The server Protein-Protein Interaction of Chimeric Proteins

Milana Frenkel-Morgenstern's Cancer Genomics and BioComputing Lab at Bar-Ilan University, Israel
Alfonso Valencia Lab at CNIO: Centro Nacional de Investigaciones Oncológicas, Spain

Fusion proteins, comprising peptides deriving from the translation of two parental genes, are produced in cancer by means of chromosomal rearrangements or aberrations. The expressed fusion gene incorporates exons of both parental genes while maintaining intact protein domains and domain boundaries. Using a methodology that treats discreet protein domains as binding sites for specific domains of partner proteins, we have cataloged the partner proteins for 358 fusion proteins. We have developed ChiPPI, Chimeric protein-Protein-Interactions, which compares the protein domains in fusion proteins to the domains present in both parental proteins.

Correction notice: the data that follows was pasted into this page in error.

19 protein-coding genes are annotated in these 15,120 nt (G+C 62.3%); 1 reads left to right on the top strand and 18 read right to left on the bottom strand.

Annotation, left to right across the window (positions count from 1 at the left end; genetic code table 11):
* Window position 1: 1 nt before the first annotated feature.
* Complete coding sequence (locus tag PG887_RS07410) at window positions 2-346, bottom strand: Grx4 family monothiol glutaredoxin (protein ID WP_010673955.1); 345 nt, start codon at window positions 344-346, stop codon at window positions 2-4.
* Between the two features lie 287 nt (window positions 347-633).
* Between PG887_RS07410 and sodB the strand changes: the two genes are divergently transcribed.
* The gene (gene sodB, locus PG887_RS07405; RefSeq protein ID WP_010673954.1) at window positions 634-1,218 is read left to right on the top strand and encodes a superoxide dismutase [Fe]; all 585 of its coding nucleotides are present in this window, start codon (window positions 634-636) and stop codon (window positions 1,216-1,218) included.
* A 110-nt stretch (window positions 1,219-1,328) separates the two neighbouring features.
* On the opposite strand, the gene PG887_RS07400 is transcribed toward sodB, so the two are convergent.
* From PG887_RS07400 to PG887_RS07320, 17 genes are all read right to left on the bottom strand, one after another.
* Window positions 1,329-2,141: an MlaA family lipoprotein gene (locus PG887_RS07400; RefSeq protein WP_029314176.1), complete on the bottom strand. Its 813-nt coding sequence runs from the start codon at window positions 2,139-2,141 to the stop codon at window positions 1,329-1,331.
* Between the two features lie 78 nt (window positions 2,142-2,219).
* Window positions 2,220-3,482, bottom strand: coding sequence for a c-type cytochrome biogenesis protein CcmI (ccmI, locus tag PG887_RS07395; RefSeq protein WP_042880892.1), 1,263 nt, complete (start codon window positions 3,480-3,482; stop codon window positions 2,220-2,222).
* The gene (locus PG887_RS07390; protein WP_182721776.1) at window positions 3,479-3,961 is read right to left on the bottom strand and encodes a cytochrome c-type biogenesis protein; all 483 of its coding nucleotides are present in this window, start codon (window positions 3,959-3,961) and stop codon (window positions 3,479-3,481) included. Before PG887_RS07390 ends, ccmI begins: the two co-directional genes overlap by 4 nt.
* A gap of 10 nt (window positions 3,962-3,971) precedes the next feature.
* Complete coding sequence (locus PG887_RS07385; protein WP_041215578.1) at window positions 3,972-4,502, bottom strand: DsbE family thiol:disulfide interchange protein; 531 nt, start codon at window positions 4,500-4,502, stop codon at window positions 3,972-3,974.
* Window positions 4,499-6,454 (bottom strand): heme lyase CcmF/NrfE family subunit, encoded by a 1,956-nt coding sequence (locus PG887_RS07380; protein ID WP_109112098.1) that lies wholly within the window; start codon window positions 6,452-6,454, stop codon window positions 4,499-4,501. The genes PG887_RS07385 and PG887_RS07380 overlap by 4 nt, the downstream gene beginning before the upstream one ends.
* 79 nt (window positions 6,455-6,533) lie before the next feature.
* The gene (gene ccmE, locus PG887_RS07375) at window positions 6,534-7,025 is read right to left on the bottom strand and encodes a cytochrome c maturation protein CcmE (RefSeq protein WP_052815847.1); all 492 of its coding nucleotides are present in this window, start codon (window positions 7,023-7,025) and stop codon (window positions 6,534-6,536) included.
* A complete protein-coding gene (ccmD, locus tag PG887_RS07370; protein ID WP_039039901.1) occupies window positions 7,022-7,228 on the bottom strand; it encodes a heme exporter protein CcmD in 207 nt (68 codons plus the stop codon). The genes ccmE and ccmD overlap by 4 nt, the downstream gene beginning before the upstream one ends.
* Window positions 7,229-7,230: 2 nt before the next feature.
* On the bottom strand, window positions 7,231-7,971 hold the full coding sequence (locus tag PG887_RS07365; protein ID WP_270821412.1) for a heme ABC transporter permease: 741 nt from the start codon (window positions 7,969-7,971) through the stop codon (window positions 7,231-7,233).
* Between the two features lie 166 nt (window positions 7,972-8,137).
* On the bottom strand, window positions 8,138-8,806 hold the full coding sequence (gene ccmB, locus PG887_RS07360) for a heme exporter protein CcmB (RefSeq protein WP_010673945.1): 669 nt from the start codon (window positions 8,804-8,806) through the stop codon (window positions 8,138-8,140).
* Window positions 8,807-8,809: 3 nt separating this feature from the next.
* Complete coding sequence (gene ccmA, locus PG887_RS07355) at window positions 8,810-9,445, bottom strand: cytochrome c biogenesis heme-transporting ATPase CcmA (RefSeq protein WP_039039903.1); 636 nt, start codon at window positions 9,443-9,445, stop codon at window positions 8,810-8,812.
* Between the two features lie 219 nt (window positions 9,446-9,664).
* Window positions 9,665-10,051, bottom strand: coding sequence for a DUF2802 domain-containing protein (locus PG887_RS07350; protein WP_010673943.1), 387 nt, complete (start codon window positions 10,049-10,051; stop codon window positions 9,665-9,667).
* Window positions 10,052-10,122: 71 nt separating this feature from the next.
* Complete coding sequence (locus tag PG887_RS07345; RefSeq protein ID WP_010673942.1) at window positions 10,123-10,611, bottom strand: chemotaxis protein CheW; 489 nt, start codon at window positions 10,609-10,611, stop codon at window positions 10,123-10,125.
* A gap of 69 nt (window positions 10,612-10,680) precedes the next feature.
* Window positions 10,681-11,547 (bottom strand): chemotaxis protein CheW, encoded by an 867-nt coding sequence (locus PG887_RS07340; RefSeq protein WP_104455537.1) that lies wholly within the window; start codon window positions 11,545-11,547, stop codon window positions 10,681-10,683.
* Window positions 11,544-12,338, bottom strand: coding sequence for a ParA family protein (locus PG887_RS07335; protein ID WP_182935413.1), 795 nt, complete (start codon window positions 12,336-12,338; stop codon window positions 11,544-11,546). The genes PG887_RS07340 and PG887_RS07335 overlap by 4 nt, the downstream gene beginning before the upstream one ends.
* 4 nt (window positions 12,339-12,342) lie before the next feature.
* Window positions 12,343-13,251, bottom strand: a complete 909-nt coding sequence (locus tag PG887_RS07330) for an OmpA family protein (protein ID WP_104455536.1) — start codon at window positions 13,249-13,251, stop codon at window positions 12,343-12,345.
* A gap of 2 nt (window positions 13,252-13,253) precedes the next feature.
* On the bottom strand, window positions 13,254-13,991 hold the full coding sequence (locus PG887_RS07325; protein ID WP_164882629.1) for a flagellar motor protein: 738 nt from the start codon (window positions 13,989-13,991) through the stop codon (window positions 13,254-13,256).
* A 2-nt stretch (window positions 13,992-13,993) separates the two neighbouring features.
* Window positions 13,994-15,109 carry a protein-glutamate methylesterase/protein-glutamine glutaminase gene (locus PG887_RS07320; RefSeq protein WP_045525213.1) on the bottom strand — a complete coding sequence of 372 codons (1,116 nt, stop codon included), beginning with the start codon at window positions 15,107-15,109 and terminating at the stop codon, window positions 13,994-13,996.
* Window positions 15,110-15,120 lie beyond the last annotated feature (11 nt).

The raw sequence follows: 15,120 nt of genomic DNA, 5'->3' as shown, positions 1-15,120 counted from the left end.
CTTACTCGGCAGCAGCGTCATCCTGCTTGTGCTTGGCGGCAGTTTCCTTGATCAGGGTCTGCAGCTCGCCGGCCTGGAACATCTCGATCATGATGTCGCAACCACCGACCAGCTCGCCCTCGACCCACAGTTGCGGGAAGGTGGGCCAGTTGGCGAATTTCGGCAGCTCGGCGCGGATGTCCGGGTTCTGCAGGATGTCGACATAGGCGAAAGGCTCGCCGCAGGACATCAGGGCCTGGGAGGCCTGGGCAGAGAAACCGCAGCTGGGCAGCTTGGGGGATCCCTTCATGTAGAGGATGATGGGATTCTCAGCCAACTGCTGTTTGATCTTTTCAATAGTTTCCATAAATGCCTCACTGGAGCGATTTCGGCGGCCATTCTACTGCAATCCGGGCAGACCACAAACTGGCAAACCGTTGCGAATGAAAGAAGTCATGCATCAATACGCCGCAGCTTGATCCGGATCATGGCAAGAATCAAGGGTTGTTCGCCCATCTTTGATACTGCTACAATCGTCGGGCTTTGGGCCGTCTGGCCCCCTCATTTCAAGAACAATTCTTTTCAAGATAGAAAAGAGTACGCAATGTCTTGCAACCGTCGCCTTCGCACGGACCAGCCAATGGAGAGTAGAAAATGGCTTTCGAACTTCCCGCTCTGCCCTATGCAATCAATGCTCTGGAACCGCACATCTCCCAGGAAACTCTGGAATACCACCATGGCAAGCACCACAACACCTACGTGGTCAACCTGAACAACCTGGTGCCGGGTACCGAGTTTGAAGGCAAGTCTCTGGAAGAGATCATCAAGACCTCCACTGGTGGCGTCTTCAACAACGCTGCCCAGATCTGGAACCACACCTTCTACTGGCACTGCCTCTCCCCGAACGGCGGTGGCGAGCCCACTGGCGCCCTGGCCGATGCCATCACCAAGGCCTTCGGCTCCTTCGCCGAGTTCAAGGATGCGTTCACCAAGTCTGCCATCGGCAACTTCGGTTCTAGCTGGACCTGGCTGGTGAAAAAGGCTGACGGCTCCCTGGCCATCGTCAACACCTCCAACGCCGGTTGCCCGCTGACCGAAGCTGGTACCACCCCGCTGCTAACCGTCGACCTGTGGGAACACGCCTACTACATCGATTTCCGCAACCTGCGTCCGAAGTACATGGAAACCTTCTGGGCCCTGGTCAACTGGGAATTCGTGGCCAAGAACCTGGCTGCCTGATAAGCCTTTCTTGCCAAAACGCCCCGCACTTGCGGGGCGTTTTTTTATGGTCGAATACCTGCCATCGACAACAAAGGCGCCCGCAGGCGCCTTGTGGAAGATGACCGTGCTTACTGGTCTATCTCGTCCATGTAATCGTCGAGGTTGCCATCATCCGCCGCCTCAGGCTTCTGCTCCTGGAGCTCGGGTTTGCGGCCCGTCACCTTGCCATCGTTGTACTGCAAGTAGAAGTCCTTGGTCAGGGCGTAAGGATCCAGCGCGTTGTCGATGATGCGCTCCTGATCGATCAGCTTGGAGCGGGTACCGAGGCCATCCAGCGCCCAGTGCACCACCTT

We predict where fusion proteins are likely to lose binding to partner proteins of the parent proteins. We have mapped the influence of fusion proteins on cellular protein-protein interaction (PPI) networks and on some essential pathways that lead to cancer development and progression. We find that the PPI networks of fusion proteins often lose tumor suppressor proteins, as well as being enriched in onco-proteins. Using PPI networks we show how fusion proteins contribute to the skewing of interaction networks as well as signaling pathways.



  1. Domain-Domain co-occurrence measure for fusion protein interactions.
  2. Enrichment analysis for over-represented cancer-related pathways.
  3. For each PPI event, maintained and/or lost upon fusion of parental proteins are tracked.

  1. Linked with ProtFus tool for identifying protein-protein interactions in case of absence of known domains.
  2. Network structure information for fusion protein-protein interactions maps included.